Virtual school? Hybrid school? Tentative in-person school? Parents hoping to find a measure of stability in the Covid-19 crisis have been forming “Learning Pods” or “Pods” to facilitate, complement, or in some cases, completely replace their children’s traditional brick-and-mortar school day.
And whether parents have been presciently planning their Pods for months, or scrambling as the reality of back-to-school 2020 hits, a time-out to consider their legal implications may prevent additional anxiety in this environment of unknowns.
Forming the Pod
The Learning Pod can take several different forms. Some parents are creating LLCs and filing paperwork with their state’s secretary of state, thereby limiting their personal liability. Other families are forming unincorporated associations and adopting by-laws. Still others are taking a much more informal approach by simply agreeing verbally to hire a tutor for the Pod.
Regardless of the type of entity parents choose, certain state laws may apply. Pods hiring teachers to create a curriculum separate and apart from their school may be subject to state homeschooling laws.
In addition, some states have adopted mandates that apply specifically to Learning Pods. For example, Massachusetts Gov. Charlie Baker (R) issued an order requiring “Remote Parent Learning Cooperatives” to include no more than five families, and if the children are under age 14, there must be an unpaid caregiver present in addition to any hired tutor (who may teach only during normal school hours).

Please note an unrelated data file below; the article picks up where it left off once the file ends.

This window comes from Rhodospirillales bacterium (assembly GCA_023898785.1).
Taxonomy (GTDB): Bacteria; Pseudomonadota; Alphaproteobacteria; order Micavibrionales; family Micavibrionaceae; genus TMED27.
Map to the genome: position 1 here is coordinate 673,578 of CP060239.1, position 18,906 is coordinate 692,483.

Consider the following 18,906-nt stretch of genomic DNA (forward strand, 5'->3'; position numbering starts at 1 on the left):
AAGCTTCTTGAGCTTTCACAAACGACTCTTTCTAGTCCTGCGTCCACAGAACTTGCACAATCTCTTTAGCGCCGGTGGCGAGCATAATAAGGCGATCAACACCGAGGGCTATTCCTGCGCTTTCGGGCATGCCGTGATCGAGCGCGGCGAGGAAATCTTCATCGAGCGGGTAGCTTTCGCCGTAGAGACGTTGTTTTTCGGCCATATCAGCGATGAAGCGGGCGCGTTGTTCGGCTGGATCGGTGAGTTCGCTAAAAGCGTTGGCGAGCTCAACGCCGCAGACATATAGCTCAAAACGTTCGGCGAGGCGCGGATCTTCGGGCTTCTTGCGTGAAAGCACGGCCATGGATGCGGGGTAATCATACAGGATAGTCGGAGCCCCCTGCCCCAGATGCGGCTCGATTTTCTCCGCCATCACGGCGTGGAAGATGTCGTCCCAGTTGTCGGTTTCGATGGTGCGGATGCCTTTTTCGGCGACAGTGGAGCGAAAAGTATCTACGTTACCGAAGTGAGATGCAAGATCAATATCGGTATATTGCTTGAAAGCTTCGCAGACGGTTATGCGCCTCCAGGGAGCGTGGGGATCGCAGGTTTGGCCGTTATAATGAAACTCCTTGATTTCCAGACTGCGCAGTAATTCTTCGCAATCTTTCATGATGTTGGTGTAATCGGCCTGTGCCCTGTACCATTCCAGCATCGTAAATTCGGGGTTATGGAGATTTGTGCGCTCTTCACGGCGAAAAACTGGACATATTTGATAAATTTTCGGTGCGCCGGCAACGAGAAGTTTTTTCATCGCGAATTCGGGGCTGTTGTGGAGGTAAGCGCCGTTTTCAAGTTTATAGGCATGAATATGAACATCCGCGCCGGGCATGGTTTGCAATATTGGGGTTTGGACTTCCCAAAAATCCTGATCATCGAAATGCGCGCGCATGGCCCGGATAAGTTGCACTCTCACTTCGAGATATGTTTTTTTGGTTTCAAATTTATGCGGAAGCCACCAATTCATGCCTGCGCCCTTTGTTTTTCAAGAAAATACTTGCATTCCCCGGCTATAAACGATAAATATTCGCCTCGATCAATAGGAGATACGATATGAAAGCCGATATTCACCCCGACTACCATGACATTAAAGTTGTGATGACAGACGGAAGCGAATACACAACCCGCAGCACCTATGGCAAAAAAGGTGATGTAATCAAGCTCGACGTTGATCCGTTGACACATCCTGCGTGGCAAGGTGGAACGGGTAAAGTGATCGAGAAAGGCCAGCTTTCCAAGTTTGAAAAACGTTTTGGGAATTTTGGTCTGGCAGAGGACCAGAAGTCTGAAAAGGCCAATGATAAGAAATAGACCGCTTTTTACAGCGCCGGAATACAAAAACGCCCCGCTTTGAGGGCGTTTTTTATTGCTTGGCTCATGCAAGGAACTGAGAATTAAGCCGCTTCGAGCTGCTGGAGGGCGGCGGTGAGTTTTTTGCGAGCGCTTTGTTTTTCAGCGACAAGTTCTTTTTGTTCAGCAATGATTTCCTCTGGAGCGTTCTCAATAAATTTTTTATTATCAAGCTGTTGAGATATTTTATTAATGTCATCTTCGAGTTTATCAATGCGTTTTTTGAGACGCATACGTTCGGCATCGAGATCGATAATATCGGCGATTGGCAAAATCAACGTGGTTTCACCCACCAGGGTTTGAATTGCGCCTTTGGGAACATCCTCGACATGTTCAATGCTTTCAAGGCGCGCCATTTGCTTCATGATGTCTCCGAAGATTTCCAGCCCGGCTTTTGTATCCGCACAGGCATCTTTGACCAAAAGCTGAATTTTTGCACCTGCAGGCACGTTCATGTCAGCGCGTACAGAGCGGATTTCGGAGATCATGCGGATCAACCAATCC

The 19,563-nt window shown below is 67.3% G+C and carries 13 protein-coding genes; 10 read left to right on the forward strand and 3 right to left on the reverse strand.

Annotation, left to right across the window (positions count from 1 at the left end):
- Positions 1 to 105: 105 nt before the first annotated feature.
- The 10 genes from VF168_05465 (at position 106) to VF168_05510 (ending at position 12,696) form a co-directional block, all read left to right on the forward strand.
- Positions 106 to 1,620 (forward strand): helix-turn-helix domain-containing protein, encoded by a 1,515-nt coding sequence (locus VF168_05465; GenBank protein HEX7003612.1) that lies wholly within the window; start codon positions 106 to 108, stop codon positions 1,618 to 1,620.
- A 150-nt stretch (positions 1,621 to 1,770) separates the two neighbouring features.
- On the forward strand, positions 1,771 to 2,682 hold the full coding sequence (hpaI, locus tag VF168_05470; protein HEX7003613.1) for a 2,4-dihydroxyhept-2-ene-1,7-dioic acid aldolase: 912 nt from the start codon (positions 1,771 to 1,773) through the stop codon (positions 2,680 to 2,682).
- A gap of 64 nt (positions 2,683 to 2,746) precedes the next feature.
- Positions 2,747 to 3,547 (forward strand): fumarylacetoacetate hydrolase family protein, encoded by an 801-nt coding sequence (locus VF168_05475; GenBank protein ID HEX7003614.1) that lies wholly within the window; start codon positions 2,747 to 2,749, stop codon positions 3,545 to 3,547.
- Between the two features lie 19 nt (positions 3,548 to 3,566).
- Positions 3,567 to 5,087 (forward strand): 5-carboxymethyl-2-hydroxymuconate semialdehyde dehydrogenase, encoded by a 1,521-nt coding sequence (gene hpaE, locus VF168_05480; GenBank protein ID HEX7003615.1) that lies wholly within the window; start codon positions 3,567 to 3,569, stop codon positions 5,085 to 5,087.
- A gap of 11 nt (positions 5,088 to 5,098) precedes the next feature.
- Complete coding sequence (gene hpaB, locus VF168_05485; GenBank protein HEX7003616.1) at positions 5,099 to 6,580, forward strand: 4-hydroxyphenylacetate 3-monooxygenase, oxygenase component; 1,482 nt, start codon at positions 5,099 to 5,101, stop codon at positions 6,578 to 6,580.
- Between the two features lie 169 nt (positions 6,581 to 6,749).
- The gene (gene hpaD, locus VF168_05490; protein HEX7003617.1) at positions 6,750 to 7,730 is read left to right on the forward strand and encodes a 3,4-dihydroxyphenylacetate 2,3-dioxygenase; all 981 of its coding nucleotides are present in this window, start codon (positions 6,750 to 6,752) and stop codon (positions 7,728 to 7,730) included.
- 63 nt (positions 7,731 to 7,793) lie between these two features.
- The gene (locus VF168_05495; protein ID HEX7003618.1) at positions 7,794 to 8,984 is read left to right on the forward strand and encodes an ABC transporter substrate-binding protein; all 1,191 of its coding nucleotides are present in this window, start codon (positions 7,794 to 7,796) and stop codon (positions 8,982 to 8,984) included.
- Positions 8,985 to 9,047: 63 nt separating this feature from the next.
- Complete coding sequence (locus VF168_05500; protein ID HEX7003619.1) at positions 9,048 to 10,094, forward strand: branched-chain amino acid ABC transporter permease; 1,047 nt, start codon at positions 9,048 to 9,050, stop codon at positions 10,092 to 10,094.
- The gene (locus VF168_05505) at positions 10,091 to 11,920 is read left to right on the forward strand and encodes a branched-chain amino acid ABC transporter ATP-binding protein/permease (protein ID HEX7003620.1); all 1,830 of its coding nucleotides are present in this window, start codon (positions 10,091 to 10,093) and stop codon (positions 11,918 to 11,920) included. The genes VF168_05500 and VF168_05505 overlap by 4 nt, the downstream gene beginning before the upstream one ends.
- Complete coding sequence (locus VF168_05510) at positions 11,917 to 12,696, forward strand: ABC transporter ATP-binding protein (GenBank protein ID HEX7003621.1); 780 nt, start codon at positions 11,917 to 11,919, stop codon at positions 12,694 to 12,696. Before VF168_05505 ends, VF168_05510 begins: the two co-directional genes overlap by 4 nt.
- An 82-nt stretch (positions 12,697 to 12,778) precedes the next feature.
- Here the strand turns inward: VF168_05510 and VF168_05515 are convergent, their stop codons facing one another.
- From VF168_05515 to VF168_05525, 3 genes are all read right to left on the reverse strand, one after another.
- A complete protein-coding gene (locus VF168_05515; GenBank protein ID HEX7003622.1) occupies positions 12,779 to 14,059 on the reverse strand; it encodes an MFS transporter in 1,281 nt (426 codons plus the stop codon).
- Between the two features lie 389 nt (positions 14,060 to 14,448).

Family Pod Agreements
Families “podding” together may be long-time neighbors or strangers connecting through social media. A written set of mutually agreeable guidelines—whether structured as an LLC agreement, by-laws, or simply bullet points signed by all parties (a Family Pod Agreement)— is essential to address finances, safety, dissolution, dispute resolution, and health and safety expectations.
Each family’s cost contribution to the Pod should be specified. Will parents contribute one lump sum or monthly payments? What infrastructure costs and supplies are covered?
Can the family or families hosting the Pod in their homes each attest that they have proper homeowner’s insurance? Some Pods are even renting third-party space for sanitation reasons—who is responsible for this lease?
What is the Pod’s expectation if a family wants to leave—will the departing family be on the hook for costs unless a replacement can be found? Along those lines, the Family Pod Agreement should consider what will happen to the Pod if school resumes normally. Some Pods may want a full-year financial commitment, but others may want flexibility to segue back-and-forth between brick-and-mortar school and the Pod environment depending on local health guidelines.
Two other helpful clauses in a Family Pod Agreement are governance and dispute resolution. Pods will need to make ongoing decisions and may want to schedule a monthly meeting (Zoom, anyone?) to discuss both daily operations and the latest health information.
If there is a disagreement—say, on one of the Pod’s core health and safety tenants (discussed below)—how will it be resolved? Some Family Pod Agreements have language such that Pods will consult medical or legal counsel for any disagreements that have significant health, financial, or legal consequences.